During the Cold War, American foreign policymakers saw unions as a way to combat communist influence in Eastern Europe, and the labor principle of solidarity led prominent union leaders, notably AFL-CIO chief George Meany, to advocate globally on behalf of human rights denied to workers in Soviet bloc states. Notable among the recipients of U.S. support was Polish activist Lech Walesa, co-founder of the Solidarity trade union, who eventually helped liberate the country. The U.S. government granted support and expertise, but unions also invested considerable resources of their own. Recognizing the value of such efforts, the Reagan administration cooperated with the AFL-CIO in creating the National Endowment for Democracy in 1983.

A similar approach could be useful today in furthering U.S. goals in the Middle East. David Dorn, a recently retired director of outreach to the Arab world for the American Federation of Teachers, began working for the organization during the Soviet period. "The U.S. focus in the [Arab] ‘democracy industry' has been in political party building -- which is legitimate -- as well as a cottage industry of NGOs," he says. "But I think in the Mid-East, a large part of the civil society that represents more of the values we want as Americans is located in the labor movement."

Last year following the Tunisian revolution, Dorn applied for funding from the Middle East Partnership Initiative (MEPI), a program run by the State Department, for teacher training in the country's smaller cities and towns. Noting that voter support for Ennahda had been stronger in those areas than in the big cities of Tunis and Sfax, he judged that focusing his group's support on union activities there might be helpful to labor in the next elections. After two iterations of the proposal were submitted, MEPI rejected it.  Among the reasons cited in an initial MEPI review, Dorn says, was that "one panel member was inclined not to support the American Federation of Teachers politically."

Dorn also describes being struck, on a visit to the American embassy in Tunis, by the naiveté of a young official serving as the MEPI officer. Dorn remembers the officer as saying, when asked why the State Department had funded programs for political parties but not labor unions in the run-up to last year's Tunisian elections, "Elections are political. Unions are only interested in wages and money."

Most of these groups have asked for support from their counterparts in American labor movements. They want new technologies to manage their member base, together with training in how to expand membership and advice on organizing sit-ins and strikes, winning and exercising the right to bargain collectively, and advocating for higher health and safety standards. They also want international lobbying assistance to amend free trade agreements, pressure their own governments, and demand accountability from foreign companies that operate within their borders. The United States government has provided limited funding to American labor groups, enabling them to respond to some of these requests. While it is difficult to determine the total size of these funds, few dispute that support for labor is dwarfed by support for other causes, such as entrepreneurship, political party building, women's empowerment, and education. During the first week in September, the "Highlights & News" page on MEPI's web site listed 173 projects and achievements -- two of which concerned projects supporting organized labor.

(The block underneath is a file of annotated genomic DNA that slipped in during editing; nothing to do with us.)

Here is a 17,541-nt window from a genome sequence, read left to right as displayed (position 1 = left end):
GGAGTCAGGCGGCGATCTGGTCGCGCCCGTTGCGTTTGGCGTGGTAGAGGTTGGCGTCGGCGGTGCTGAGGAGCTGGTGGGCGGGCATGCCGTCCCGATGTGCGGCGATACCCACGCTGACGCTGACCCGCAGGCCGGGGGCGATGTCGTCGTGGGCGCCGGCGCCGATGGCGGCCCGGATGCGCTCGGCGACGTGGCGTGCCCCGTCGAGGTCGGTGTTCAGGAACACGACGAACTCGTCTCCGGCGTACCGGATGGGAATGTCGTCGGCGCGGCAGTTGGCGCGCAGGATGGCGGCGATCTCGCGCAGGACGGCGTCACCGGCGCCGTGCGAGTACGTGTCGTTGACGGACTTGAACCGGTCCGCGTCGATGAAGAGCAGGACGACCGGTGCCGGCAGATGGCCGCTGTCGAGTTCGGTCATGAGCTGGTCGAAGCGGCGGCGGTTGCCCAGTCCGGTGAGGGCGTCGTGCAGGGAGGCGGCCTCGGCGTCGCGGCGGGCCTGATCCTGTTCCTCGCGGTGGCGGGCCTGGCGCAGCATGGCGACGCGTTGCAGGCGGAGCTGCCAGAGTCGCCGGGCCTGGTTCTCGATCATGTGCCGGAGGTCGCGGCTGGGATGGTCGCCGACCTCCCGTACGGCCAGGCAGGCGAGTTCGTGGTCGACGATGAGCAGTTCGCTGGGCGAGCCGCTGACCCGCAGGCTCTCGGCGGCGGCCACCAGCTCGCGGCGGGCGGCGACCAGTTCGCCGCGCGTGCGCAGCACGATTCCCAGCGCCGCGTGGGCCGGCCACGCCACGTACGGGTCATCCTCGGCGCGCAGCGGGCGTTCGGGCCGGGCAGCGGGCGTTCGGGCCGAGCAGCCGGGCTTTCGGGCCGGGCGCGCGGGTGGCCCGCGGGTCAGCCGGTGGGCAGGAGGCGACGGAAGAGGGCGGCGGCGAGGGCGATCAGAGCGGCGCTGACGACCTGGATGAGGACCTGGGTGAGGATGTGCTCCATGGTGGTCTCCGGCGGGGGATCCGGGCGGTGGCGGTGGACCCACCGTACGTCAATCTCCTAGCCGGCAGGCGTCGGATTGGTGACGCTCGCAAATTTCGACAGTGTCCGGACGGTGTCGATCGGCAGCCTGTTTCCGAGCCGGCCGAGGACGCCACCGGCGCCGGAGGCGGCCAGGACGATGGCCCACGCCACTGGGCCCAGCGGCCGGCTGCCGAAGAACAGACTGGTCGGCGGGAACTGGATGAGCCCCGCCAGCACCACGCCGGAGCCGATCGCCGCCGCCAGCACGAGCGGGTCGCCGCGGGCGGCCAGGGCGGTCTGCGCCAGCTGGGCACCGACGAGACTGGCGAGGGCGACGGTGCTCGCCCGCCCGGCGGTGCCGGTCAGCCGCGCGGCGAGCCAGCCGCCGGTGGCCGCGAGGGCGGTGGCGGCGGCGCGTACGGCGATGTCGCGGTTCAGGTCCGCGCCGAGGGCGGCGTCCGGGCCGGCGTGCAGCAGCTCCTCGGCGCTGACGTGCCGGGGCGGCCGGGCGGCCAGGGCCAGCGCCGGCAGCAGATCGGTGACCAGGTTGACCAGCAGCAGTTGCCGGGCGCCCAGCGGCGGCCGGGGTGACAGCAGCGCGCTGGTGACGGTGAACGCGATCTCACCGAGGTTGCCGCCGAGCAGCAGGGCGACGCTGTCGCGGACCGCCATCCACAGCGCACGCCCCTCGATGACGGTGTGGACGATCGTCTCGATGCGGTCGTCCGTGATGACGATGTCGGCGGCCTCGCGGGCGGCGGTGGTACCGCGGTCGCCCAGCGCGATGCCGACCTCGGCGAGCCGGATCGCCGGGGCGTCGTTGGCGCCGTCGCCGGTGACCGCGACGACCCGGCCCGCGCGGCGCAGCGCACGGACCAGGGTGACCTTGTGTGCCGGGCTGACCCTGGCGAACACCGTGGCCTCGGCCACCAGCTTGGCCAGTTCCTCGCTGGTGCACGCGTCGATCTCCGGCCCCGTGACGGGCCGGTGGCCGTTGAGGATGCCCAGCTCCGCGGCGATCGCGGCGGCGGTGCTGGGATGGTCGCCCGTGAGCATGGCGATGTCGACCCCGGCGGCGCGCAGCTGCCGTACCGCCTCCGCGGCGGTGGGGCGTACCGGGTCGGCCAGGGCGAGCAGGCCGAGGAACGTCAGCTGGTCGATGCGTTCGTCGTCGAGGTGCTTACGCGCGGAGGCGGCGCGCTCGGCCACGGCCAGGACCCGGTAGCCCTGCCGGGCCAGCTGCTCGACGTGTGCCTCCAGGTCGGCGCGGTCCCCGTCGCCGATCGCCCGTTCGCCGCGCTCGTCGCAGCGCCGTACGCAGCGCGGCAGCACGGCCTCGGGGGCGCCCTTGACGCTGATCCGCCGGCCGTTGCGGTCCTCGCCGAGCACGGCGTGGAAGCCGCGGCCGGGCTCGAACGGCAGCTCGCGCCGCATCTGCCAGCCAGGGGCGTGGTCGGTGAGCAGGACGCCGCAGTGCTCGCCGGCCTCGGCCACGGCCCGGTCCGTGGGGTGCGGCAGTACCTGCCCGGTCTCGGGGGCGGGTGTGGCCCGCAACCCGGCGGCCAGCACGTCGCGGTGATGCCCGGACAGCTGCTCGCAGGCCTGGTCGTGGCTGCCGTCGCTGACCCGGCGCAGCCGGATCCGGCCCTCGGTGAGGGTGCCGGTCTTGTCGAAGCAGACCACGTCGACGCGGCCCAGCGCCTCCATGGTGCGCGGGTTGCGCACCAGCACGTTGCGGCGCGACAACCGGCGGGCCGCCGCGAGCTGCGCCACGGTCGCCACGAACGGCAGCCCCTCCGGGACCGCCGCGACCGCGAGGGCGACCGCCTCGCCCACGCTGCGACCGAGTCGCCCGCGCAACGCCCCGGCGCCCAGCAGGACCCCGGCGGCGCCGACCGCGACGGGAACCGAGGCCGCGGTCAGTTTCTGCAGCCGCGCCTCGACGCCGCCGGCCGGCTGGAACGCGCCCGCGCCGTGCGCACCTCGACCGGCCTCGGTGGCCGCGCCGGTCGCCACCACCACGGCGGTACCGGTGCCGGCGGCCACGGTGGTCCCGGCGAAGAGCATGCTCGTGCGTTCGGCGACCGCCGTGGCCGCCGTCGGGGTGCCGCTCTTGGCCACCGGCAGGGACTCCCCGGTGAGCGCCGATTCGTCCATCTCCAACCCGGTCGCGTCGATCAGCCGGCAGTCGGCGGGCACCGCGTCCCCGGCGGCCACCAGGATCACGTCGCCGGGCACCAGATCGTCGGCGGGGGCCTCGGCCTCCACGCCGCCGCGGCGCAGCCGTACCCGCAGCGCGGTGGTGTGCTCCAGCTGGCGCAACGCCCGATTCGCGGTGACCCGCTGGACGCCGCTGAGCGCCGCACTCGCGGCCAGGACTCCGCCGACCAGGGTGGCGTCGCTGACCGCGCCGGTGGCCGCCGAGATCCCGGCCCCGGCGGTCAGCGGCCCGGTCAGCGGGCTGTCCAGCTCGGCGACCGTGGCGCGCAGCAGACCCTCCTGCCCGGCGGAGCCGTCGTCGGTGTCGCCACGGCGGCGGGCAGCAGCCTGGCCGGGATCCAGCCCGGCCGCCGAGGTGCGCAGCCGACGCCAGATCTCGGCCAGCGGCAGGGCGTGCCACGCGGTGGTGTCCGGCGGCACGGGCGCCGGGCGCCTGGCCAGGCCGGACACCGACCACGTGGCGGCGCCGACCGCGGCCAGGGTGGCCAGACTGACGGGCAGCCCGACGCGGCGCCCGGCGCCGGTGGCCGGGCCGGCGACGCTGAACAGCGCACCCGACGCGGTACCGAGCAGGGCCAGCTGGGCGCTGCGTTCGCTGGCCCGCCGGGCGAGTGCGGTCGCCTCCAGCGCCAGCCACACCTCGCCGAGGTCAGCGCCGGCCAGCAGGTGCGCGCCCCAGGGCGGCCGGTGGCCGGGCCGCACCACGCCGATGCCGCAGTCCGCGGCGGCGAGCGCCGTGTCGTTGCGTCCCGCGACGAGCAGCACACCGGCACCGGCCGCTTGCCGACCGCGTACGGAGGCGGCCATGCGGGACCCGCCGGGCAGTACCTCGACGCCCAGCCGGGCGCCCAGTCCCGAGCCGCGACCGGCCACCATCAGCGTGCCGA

The young consular officer whom David Dorn encountered in Tunisia came of age after the fall of the Iron Curtain -- perhaps one reason why he did not manifest an awareness of the potential to advance American interests by supporting Arab labor. But others in his generation are keen to renew this tradition in a changing world. Witness the young people who staff the AFL-CIO Solidarity Center in Washington, which assists unions overseas using what modest government donations become available. "If in the past our outreach was defined by the Cold War," says Cathy Feingold, the union's international department director, "today the main challenge is globalization. As corporations became multinational, unions needed to globalize too." Recent years have seen small Solidarity Center projects in Latin America, the textile and manufacturing hubs of Asia and Africa, and 12 Arab countries. "I always tell people we were on the ground in Egypt before the Arab spring!" says Kate Doherty, a Solidarity Center spokesperson.

Another activist I met with in Washington, who has assisted foreign labor organizations for more than 30 years, echoes the view that American support for Arab labor is far too modest -- but adds that this shortcoming applies as much to the U.S. government as it does to the unions themselves. (Citing political sensitivities amid ongoing projects, he declined to be named.) "During the Soviet period, our unions invested their own money in foreign engagement and trained their own regional experts to develop policies independent of the U.S. government," he recalls. The complexities of Arab engagement today, he suggests, demand a revival of this tradition -- and a new regional approach tailored to the Middle East,  more specific than a general take on "globalization."

On September 13, in a sign of increased interest in the Arab world, the AFL-CIO will honor Tunisia's UGTT and the General Federation of Bahrain Trade Unions with the George Meany-Lane Kirkland Human Rights Award, its highest honor. The heads of both groups will come to Washington to receive it, and invitations have been sent to other Arab unions to attend. Their visits present an opportunity for Americans in and out of government to explore the role these groups have played, and the potential for the United States to find common ground with them. On both sides of the partisan divide, it behooves more Americans to discover that "Solidarity Forever," the time-honored anthem of organized labor in the United States, translates well into Arabic.